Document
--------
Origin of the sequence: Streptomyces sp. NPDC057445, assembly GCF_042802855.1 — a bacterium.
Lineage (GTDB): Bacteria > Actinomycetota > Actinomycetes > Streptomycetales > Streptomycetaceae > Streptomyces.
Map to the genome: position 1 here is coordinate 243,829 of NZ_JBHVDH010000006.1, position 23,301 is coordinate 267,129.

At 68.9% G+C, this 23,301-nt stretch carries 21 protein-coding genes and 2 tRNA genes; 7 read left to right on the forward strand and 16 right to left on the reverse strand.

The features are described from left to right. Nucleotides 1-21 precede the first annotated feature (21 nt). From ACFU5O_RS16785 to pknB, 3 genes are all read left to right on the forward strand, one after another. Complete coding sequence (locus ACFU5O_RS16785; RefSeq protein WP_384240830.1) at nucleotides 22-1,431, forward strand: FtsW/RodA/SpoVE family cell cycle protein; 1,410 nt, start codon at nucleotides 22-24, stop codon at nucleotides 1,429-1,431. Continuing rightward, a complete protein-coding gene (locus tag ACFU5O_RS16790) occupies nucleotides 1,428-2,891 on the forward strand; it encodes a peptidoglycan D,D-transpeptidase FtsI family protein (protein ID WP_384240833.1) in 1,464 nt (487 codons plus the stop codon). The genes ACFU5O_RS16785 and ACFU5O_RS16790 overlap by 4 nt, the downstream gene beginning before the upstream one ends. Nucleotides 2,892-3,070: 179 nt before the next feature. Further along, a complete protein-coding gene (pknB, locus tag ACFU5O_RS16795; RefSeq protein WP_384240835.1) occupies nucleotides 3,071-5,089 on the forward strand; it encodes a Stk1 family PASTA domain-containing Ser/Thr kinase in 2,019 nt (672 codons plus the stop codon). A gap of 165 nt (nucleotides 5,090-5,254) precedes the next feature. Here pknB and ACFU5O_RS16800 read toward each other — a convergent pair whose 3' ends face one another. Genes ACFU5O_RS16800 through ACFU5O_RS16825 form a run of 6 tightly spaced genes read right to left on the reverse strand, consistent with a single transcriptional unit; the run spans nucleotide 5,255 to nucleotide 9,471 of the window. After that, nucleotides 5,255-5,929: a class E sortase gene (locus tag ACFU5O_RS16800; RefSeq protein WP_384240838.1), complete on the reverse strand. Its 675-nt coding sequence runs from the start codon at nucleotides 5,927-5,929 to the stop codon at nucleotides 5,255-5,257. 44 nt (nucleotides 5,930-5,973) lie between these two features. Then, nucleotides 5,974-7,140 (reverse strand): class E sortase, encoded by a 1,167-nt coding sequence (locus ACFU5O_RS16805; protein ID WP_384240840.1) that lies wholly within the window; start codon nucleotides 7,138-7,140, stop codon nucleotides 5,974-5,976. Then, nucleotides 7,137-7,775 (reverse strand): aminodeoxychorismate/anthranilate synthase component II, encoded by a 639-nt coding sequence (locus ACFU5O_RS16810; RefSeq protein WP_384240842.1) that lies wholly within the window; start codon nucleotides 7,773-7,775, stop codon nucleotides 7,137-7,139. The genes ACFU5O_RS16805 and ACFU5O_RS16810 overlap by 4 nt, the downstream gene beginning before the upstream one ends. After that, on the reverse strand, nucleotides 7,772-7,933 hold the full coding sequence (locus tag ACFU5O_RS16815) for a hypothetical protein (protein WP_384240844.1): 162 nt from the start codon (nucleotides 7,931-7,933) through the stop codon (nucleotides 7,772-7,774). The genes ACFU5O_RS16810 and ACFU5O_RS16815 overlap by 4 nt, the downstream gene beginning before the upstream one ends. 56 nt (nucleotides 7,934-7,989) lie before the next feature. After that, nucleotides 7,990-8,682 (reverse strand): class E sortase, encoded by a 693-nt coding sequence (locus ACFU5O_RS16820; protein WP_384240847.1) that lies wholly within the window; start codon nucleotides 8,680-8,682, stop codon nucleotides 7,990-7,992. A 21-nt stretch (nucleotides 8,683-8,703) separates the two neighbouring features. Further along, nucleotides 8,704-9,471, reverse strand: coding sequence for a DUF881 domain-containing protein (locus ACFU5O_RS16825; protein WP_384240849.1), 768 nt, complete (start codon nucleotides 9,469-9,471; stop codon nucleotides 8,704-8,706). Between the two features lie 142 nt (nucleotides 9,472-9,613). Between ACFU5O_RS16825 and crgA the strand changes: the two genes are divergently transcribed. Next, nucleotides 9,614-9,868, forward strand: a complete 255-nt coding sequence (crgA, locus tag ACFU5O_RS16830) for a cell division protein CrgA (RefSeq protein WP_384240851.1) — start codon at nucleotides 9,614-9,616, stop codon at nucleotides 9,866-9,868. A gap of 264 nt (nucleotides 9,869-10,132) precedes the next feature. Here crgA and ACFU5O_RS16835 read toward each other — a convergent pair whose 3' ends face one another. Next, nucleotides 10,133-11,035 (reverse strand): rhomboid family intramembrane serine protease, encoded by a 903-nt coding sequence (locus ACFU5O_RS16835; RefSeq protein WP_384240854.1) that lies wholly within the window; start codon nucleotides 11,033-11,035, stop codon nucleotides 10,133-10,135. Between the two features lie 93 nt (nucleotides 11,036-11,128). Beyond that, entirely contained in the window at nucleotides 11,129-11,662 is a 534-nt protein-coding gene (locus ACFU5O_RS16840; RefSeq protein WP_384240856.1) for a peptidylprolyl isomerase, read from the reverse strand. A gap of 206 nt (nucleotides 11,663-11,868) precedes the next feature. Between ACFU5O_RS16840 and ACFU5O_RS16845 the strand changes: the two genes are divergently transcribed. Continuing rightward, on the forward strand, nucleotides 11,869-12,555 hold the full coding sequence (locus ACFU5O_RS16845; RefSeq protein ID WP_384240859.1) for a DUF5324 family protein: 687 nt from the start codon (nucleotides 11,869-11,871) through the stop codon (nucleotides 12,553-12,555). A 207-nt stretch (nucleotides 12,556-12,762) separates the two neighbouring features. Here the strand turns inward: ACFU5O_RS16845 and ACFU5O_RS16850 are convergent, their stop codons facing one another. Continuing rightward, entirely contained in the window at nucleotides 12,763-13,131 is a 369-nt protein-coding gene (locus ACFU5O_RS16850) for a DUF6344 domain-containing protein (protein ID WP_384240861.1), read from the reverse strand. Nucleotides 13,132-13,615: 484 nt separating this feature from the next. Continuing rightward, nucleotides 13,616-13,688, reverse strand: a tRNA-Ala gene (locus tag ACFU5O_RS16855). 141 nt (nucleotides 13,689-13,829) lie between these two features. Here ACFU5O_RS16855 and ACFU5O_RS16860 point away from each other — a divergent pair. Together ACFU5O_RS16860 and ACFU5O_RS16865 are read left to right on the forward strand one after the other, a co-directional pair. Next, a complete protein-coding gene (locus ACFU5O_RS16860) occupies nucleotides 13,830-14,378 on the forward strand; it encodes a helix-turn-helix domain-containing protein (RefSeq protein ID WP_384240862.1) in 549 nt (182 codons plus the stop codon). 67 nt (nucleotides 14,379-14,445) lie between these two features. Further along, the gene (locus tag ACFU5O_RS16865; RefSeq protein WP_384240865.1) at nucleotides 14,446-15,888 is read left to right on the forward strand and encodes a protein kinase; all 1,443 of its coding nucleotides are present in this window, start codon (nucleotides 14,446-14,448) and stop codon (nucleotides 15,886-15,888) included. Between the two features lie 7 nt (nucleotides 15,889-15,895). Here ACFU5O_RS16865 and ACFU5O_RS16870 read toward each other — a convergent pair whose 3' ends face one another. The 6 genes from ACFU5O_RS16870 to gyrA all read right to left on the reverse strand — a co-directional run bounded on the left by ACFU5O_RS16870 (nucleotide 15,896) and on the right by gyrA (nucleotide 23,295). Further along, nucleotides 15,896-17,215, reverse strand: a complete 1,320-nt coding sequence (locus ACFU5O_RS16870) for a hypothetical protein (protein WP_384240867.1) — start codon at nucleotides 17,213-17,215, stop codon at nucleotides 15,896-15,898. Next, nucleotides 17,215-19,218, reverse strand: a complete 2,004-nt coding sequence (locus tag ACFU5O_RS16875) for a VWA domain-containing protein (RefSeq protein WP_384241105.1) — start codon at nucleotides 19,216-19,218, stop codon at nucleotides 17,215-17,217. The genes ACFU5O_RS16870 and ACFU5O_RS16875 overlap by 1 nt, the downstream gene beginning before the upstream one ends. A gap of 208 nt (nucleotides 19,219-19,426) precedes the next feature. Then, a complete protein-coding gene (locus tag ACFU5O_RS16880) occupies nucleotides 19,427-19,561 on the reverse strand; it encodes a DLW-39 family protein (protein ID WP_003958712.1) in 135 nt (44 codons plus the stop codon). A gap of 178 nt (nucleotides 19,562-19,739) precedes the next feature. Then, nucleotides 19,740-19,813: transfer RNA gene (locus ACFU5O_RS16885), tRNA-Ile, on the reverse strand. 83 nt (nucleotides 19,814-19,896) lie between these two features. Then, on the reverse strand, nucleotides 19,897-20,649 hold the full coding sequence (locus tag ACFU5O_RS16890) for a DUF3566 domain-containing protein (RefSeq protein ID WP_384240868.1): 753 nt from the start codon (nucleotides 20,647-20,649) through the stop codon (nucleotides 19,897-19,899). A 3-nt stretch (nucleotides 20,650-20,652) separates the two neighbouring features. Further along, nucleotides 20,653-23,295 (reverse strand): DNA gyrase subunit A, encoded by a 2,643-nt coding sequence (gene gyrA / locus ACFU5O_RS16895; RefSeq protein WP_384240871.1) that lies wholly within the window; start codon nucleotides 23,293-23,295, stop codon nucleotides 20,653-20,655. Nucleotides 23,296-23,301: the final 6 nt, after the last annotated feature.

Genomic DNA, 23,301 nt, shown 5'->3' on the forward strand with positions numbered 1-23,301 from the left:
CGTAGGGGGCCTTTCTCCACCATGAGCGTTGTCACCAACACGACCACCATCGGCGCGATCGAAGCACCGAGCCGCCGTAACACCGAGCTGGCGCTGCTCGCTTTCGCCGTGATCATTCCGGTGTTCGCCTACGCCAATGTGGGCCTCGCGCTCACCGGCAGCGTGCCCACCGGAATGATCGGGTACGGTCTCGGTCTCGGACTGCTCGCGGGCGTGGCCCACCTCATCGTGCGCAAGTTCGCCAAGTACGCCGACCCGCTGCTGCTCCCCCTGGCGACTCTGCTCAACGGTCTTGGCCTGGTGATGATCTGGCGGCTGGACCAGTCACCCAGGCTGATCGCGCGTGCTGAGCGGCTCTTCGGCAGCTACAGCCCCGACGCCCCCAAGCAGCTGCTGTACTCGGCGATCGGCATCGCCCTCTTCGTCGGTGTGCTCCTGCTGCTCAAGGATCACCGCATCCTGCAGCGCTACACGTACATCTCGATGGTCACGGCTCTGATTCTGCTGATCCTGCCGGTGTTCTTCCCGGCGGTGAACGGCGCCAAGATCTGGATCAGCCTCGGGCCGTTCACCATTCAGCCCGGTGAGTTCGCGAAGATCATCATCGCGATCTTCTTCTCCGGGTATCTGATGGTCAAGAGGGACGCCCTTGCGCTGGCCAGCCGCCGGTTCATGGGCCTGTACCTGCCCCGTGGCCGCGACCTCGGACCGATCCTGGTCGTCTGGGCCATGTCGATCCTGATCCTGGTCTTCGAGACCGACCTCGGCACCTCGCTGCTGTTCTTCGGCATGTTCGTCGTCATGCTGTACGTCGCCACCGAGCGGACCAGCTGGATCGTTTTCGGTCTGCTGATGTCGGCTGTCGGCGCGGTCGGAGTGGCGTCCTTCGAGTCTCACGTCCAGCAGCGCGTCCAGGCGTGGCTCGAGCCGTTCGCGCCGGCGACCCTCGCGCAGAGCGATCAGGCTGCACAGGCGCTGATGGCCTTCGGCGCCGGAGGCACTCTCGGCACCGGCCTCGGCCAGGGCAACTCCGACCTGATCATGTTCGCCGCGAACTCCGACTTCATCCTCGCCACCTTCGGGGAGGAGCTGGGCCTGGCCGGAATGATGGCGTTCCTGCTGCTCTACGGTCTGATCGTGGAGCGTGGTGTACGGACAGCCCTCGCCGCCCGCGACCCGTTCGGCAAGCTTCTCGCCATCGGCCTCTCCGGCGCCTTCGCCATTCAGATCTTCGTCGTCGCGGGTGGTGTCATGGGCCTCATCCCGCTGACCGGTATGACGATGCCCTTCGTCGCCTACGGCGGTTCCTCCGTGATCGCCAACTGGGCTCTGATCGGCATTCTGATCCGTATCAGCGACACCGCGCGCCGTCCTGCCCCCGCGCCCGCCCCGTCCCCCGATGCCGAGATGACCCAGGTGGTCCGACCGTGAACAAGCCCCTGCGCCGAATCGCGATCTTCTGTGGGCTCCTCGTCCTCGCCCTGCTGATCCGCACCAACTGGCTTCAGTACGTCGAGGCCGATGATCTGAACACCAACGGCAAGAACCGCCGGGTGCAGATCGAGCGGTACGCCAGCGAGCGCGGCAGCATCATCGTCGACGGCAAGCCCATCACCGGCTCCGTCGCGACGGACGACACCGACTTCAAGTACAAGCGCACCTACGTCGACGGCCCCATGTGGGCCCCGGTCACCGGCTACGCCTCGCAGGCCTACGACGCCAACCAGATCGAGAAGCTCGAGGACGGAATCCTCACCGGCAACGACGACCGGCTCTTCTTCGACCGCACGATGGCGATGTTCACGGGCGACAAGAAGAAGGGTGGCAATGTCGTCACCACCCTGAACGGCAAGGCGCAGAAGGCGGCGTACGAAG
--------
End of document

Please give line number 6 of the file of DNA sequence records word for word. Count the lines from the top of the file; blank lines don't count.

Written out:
Genomic DNA, 23,301 nt, shown 5'->3' on the forward strand with positions numbered 1-23,301 from the left: